The 2013 CSTA Annual Conference (click here for conference link) is fast approaching. This lively get-together provides professional development opportunities for K-12 computer science and computer applications teachers who need practical, relevant information to help them prepare students for the future.
Here are some details you’ll want to know:
Dates: July 15-16, 2013
Location: Quincy, Massachusetts, USA
Conference Hashtag: #CSTA13
Registration: Opens February 25th, 2013
Registration: Closes June 16, 2013
Housing: Opens February 1st, 2013
Housing: Closes June 10, 2013
July 15: Hands-on Workshops
July 16: Keynotes and Breakouts
I confess–this will be my first year attending and I don’t know what to expect. So, I asked my good efriend, Patrice Gans, teacher/Library-Media Specialist at Fraser-Woods School in Connecticut, Connecticut Educators Computer Association Chair, and CSTA K8 Task Force Chair, if she could share her thoughts on this stellar conference:
This past March, I had the good fortune to attend my first SIGCSE conference (Association of Computing Machinery’s Special Interest Group in Computer Science Education). Dr. Margolis, a senior researcher at Center X in the Graduate School of Education & Information Studies at UCLA, presented the closing keynote address. In her address, Professor Margolis affirmed that computer science (CS) education is essential for all students and that early exposure is key. I knew that, as a K-8 computer science educator, my role was more important than ever. Validation that a CS education needs to start pre-college, and that K-8 teachers are an important part of the discussion, is gradually gaining support. But in order for K-8 teachers, or for that matter, any teacher, to be successful, proper professional development is essential.
To create quality lessons, computer science teachers can obtain training and access to professional learning communities by joining an organization that focuses on computer science education. CSTA (Computer Science Teachers Association) does just that.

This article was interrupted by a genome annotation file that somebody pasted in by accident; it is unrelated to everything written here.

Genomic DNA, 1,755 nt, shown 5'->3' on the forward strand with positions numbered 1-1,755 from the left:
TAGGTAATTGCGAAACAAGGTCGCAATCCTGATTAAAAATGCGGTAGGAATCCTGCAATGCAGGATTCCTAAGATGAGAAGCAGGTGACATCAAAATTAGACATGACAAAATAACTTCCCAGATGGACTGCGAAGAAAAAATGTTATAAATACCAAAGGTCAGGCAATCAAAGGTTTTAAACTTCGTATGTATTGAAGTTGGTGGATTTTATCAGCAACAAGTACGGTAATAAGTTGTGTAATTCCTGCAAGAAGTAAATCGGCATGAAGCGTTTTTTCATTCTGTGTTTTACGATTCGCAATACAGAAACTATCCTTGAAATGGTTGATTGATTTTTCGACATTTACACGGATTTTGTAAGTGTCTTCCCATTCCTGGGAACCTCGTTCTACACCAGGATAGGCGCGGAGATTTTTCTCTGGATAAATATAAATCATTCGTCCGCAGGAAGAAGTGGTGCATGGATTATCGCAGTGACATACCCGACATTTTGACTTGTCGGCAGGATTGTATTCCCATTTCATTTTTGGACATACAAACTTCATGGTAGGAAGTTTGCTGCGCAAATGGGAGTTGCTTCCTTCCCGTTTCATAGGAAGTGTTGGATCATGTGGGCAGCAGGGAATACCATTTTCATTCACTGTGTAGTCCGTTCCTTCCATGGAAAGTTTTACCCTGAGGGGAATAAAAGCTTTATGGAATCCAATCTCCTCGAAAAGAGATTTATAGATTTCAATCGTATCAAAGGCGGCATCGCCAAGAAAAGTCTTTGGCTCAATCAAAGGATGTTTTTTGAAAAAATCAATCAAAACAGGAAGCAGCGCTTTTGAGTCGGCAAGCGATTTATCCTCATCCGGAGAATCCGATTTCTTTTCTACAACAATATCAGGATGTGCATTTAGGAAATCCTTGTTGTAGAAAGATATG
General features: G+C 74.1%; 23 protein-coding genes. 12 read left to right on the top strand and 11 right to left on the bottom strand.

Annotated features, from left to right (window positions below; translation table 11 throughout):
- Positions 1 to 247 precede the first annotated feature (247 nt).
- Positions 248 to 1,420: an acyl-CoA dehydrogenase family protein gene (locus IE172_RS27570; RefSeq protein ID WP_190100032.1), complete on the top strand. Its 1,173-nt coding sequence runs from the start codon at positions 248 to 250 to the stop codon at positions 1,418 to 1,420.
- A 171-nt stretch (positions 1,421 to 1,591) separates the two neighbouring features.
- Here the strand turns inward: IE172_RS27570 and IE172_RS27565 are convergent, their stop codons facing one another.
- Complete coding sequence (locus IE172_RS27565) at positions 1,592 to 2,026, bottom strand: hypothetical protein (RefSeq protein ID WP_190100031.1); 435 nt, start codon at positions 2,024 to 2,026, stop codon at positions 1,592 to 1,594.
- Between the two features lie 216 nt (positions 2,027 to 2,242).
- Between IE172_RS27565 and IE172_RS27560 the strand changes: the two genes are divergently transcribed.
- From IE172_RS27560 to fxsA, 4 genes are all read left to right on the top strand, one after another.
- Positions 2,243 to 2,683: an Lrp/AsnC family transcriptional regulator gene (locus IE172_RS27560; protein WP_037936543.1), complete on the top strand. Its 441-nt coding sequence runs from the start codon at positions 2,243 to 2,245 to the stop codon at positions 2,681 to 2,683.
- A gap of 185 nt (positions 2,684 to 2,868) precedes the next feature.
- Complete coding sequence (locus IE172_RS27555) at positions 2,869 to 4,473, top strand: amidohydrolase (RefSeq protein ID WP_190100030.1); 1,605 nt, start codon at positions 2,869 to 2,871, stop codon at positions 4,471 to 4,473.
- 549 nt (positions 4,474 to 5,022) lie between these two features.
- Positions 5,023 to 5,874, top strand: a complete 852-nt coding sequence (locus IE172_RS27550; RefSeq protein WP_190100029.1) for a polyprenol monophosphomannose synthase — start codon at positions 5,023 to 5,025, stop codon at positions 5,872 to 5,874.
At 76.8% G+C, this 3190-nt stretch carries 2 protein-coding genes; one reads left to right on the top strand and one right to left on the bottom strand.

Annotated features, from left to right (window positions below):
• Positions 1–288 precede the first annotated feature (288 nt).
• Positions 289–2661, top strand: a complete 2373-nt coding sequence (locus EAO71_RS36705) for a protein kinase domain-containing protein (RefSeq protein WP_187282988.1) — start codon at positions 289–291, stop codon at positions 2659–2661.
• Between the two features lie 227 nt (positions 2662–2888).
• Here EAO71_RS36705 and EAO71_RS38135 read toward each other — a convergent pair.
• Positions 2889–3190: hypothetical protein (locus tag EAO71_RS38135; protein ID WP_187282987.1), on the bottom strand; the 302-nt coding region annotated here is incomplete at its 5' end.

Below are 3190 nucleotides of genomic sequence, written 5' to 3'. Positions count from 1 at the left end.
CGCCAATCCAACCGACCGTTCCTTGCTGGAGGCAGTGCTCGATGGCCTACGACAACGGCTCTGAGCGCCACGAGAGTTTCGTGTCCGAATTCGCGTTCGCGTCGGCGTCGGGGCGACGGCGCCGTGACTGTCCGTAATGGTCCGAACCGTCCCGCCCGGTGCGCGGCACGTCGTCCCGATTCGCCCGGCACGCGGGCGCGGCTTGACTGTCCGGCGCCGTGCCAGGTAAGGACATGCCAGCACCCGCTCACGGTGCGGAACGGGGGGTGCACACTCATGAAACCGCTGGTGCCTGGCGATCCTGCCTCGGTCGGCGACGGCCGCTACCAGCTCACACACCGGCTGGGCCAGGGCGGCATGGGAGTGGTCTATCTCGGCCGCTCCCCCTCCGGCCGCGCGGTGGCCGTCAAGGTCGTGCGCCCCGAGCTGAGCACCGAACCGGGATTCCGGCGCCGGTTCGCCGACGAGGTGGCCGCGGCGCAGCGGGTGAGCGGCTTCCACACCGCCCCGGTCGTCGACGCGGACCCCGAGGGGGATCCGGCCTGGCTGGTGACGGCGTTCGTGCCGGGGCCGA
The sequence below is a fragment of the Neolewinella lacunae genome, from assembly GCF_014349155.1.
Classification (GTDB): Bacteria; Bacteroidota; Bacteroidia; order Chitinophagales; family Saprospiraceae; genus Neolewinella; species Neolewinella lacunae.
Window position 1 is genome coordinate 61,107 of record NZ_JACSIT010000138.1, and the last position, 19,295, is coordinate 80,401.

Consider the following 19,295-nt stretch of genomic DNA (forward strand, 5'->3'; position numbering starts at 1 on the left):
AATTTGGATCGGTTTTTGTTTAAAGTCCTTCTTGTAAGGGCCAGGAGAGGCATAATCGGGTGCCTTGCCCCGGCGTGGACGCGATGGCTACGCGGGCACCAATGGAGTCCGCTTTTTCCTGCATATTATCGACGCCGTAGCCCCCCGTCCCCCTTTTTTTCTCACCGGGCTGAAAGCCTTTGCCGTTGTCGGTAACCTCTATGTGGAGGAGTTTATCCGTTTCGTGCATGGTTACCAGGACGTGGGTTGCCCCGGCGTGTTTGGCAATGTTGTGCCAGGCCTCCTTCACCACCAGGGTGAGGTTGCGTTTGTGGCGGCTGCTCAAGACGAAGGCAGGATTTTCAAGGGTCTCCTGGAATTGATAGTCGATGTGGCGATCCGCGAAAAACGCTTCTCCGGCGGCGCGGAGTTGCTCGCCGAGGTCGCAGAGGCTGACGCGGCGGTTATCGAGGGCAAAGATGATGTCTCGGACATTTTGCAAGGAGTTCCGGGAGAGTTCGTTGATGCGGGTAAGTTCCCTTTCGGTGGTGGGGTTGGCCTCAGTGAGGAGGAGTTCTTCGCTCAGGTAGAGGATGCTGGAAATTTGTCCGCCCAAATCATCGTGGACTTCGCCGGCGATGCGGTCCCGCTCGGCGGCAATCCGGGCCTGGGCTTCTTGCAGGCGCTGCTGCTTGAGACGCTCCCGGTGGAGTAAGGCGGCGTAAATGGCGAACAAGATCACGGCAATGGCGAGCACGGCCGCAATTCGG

CSTA, under the auspices of the Association for Computing Machinery, was founded in 2005 with the primary goal of promoting the teaching of computer science and other computing disciplines. Over the years, CSTA has helped to build a strong educational community united behind the goal of supporting and improving computer science education at all levels.
Research shows teachers’ participation in a professional community provides them with important knowledge and psychological support. (Inos & Quigley, 1995). On a more personal level members in CSTA offers individual teachers:
- a strong community of computer science educators who share their knowledge.
- advocacy at all levels for a comprehensive computer science curricula.
- a say in the development of critical policies concerning computer science curriculum, standards, and certification.
- preferred access to vital professional development opportunities, such as national symposia and workshops.
- access to more relevant resources, including instructional materials.
- access to cutting-edge research about current teaching practices and technologies
- membership in CSTA makes you part of the Association for Computing Machinery (ACM) family of 80,000 educators, researchers, and professionals world-wide